“Hey, kid,” he hissed. “I heard you want some sleep?”

“Well, yes,” I replied, startled by his sudden appearance, but hoping that by engaging him in conversation I could get him to add me on LinkedIn, “but it is too early for me to retire.”

At that the strange man began to chuckle. “‘Retire’? Kid, I got the kind of stuff that’ll get that essay done in no time.”

“Really?” I enquired, intrigued. Could his claims possibly be true?

“It’s called a nap. You tuck yourself in at 9 pm, catch a few z’s, and then bada-bing bada boom, you get up at 9:30 feeling ready to work. All the cool kids are doing it.”

All the cool kids?” I thought about all the attractive students who paraded their “Remove Before Flight” keychains about the engineering quad. Could the secret to moving myself up from working as Squeaky the Children’s Birthday Clown during the summer to working in a Fortune 500 company really be as simple as a 9 pm nap?

“All of them,” he assured me. “Trust me, kid, one taste and you’ll be coming back for more.” 

“I suppose one nap couldn’t hurt…” I ventured.

The man began to laugh, “Heh! Believe me, kid, you’ll be surprised at all the things a nap can do for you.” Then, he vanished into the shadows faster than my hopes of academic success during prelim season. 

Thus resolved, I made my way homewards, stopping only to wolf down my 7/11 beef jerky (either my first or seventh meal of the day, depending on your definition of “meal”). As soon as I reached my apartment I collapsed into my bed. “Just a quick thirty minutes,” I vowed, “and then I shall resume work again.” This was the last I thought before my world faded to blackness.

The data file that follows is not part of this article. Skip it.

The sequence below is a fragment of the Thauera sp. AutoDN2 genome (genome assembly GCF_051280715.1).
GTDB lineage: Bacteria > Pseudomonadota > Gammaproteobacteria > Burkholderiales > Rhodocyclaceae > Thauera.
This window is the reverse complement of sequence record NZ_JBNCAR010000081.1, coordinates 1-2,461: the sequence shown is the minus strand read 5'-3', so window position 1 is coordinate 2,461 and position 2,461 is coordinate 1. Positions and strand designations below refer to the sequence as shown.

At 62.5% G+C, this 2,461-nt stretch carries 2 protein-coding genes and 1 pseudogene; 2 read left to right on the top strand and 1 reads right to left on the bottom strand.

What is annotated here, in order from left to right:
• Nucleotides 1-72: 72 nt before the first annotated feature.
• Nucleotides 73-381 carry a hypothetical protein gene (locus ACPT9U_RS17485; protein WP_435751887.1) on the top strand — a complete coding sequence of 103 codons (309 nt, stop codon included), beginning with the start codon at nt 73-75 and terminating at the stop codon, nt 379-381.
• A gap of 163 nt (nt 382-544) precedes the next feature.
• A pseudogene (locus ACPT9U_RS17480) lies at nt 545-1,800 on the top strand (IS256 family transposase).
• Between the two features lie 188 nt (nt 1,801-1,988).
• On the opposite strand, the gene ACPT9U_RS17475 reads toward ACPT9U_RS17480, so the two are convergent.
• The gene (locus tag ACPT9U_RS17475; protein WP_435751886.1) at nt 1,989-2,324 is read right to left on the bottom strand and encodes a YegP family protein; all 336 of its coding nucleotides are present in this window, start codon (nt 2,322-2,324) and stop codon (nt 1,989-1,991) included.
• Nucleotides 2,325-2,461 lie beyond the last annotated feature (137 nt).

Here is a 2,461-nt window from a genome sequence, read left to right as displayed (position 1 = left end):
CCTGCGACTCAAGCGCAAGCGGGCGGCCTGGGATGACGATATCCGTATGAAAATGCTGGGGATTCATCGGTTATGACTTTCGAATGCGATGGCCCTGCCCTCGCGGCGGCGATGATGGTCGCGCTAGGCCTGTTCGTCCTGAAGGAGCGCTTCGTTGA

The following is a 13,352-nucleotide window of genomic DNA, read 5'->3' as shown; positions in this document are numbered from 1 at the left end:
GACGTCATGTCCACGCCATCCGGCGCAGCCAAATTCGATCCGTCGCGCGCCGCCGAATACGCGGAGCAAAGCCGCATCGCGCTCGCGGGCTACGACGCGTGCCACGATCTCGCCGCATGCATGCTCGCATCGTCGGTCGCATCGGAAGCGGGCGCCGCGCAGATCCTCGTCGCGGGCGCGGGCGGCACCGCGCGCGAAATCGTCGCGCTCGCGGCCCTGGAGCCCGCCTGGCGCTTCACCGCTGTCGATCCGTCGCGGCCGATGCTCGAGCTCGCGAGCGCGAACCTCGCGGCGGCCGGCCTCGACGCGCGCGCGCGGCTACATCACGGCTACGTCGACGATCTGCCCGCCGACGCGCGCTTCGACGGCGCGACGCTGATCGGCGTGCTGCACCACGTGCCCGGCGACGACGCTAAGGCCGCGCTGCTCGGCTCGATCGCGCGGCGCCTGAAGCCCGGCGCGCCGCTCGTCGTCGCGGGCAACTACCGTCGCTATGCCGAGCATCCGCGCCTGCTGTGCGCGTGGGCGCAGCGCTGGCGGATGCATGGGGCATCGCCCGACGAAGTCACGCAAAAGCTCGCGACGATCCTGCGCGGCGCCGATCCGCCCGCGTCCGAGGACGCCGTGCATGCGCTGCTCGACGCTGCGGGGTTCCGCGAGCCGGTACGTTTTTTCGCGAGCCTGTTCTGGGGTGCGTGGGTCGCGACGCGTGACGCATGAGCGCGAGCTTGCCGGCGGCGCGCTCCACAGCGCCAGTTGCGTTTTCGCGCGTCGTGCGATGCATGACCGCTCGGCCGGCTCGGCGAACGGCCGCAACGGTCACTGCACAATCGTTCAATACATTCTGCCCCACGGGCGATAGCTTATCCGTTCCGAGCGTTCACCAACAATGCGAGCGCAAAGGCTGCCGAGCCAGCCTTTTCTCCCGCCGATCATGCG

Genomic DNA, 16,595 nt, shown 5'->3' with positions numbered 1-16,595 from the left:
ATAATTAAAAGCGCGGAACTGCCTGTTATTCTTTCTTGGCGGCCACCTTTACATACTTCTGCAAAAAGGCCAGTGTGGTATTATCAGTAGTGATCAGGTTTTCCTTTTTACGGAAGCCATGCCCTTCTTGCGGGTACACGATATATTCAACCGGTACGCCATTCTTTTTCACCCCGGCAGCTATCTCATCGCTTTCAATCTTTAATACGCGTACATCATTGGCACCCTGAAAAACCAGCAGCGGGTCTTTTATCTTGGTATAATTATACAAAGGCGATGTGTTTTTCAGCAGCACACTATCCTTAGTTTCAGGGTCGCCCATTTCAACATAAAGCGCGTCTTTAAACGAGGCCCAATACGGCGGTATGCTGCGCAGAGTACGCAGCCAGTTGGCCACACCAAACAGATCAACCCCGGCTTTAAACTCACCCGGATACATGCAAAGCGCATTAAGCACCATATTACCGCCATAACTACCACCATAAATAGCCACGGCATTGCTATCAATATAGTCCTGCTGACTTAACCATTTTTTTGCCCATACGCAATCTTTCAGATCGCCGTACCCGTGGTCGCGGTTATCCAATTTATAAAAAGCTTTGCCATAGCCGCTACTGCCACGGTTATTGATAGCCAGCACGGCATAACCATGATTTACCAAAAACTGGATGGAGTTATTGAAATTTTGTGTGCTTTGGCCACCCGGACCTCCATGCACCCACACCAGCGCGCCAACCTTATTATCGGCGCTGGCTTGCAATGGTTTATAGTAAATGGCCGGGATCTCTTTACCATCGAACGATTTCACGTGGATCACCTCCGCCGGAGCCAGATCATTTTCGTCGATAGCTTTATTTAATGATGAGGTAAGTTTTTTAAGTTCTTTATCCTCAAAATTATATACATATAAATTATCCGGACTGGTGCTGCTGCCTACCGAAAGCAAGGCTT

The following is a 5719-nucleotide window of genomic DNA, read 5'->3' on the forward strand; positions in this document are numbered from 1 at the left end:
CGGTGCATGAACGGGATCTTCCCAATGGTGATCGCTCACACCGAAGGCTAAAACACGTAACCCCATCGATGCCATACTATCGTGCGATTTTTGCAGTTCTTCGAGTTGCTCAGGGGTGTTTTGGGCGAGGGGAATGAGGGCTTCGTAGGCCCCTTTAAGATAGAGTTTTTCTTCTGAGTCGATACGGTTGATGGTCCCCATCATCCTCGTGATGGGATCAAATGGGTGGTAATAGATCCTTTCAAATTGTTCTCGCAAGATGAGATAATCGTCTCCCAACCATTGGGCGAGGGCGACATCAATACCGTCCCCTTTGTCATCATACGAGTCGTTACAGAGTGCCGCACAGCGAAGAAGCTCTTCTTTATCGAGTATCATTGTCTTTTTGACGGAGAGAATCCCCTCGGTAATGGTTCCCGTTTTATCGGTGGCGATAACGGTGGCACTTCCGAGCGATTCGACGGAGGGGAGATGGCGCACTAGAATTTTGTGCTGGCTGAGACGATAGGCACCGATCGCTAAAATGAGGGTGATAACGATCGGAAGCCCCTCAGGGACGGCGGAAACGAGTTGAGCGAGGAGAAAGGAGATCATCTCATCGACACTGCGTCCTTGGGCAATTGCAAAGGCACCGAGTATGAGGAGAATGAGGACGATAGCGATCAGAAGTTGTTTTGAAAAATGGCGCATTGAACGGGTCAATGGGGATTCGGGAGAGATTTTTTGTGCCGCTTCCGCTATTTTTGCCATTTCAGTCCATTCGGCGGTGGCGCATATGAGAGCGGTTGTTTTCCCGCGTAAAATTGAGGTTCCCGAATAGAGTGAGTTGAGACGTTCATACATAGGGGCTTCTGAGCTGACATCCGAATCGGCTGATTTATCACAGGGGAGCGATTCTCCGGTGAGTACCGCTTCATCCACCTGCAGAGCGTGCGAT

Sometime later, I awoke, tangled in my bedsheets and drenched in sweat. My mind was in a state of utter confusion. If it was the morning, why was it so dark? And why was I filled with the terrible dread that was only caused by failing yet another important assignment? I flailed for my phone, and what I saw caused me to bolt awake. It was not in fact 9:30 pm as the man in the alley had promised, but two in the morning! 

“That scoundrel lied to me!” I swore. Then reason tamed my anger: “If I am already failing my liberal arts class, I may as well return to sleep,” I decided. But slumber eluded me. My 9 pm nap had provided me with more energy than any one of my fourteen hour depression sleep marathons. It wasn’t until day had broken that fatigue claimed my body once more. When I awoke again to darkness, I knew I had entered a cycle with no escape.

This is my life now. From dusk till dawn I scamper freely across campus, doing spineless rat person things like chewing electrical wires and joining consulting clubs. Then come morning I flee to the blessed release of sleep while cursing the wretched sun that blinds my rodent eyes. Reader, I beg of you, remember this: If nap you must, set an alarm, lest you never know the sweetness of day again.

Gross! Roommate Has One Of Those Light-Up Incel Keyboards

CLARA DICKSON HALL—As students across campus are feeling more settled in their dorms, many roommates have revealed themselves to be involuntarily celibate via their choice of techware. One of the most telling and most common of these is the sad, and concerningly sticky, rainbow light-up keyboard.